CHC News

Kamp Commentary: Disclosure of Drug Prices in Ads Not a Done Deal

By John Kamp, Coalition for Healthcare Communication Executive Director

May 16, 2018 — Pharma fared quite well Friday at a White House press briefing outlining ways to reduce drug prices. Indeed, Wall Street responded by increasing the share prices of major drug companies, and even the share prices of payers and insurers, longtime marketing “frenemies.”

As telegraphed in weeks of speculation, the Trump administration plan for drug prices eschewed such drug industry-hated ideas as allowing imports from Canada or direct price negotiation by government programs. Instead, President Donald Trump and HHS Secretary Alex Azar focused on market reforms and intra-industry competition — ideas much more comparable with mainstream Republican ideas than the more populist reforms suggested one day earlier by leading Democrats.

Undoubtedly you heard on Friday that the White House suggested a new disclosure on consumer ads. Tell your creative teams it’s NOT time to add list prices to the already dreadfully long list of required disclosures. Not just yet anyway.

Although talk of such disclosures likely will flood the trade and consumer coverage of drug price controversy for some time, the day when it will actually happen may take months, maybe years, or even decades to come. Indeed, maybe not ever.

While the idea is new and interesting, it’s fraught with policy and practical peril.

First, as a practical matter, publishing list prices of drugs in ads would almost certainly be misleading to the public and the consumers most likely to buy the products. In current practice, list prices are paid by nearly no one, and would not accomplish any transparency goals. Indeed, although drug pricing transparency is a major issue targeted by the President and Secretary Azar, putting list prices in ads would further compound the problem.

Second, as a matter of good public policy and Constitutional law, compelling more disclosures is likely unconstitutional. As a form of compelled speech, it’s unlikely to be found consistent with the First Amendment in any U.S. court.

And third, it’s just a long way from here to there. It’s not at all clear that the FDA statute gives the FDA power to demand list prices in ads. (Sure, an aggressive FDA may assert it has such power and get away with it for a while. But it’s doubtful that the lawyers at this more careful FDA will recommend such aggressive action.) That means Congress must agree to put the power in the statute. Don’t hold your breath on that.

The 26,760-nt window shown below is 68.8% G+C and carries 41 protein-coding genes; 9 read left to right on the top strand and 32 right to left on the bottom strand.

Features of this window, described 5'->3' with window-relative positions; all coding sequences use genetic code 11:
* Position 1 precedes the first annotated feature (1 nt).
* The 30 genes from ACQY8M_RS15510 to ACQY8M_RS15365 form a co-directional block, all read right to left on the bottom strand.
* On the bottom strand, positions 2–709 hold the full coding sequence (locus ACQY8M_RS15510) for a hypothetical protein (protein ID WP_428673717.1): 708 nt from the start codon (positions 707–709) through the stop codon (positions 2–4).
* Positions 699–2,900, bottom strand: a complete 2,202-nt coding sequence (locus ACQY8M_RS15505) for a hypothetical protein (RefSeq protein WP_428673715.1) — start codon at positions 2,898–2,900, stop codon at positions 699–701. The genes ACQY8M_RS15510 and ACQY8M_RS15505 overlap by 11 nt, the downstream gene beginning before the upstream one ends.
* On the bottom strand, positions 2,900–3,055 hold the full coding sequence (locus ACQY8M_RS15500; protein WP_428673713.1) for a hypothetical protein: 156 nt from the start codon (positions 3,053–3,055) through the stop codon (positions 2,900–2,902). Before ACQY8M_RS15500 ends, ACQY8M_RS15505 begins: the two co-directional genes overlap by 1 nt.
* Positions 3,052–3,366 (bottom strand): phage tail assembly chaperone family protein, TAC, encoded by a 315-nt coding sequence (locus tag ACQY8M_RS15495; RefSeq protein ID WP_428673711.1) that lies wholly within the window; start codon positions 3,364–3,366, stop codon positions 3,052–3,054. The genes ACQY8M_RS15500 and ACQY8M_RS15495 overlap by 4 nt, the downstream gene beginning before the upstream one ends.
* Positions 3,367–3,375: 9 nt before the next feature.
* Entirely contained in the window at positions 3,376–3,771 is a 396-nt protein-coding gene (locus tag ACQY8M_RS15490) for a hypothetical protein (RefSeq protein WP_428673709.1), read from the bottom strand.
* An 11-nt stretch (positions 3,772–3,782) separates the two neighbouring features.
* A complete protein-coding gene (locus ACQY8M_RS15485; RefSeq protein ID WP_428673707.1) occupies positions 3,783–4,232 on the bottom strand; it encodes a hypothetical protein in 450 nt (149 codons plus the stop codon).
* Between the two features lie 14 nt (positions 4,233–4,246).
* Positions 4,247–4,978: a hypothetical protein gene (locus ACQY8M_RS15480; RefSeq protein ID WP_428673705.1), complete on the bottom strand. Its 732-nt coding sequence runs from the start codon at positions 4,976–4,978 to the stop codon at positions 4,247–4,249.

So, for now, just gather intelligence. The Coalition for Healthcare Communication’s Rising Leaders Conference on Healthcare Policy, held May 22-23 in Washington, D.C., is a great opportunity to start to gaining insights on where this is all headed.

The Coalition will continue to work the halls of Congress and the FDA, listening carefully and providing the hard facts and Constitutional law required to fully understand the issue. We also will coordinate closely with the 4As and The Advertising Coalition to expose the peril in the idea of listing drug prices in drug advertising.

Our advice to you: Carry on. Stay on top of new developments (the Coalition will help with that). Create compelling advertising under the existing rules and hope that the FDA does the right thing, i.e., REDUCING, rather than increasing, the required disclosures.

We look forward to seeing you at the Rising Leaders Conference, where you can hear the experts talk about this issue and a whole panoply of issues relevant to our business. For more information on the conference and how to register, go to: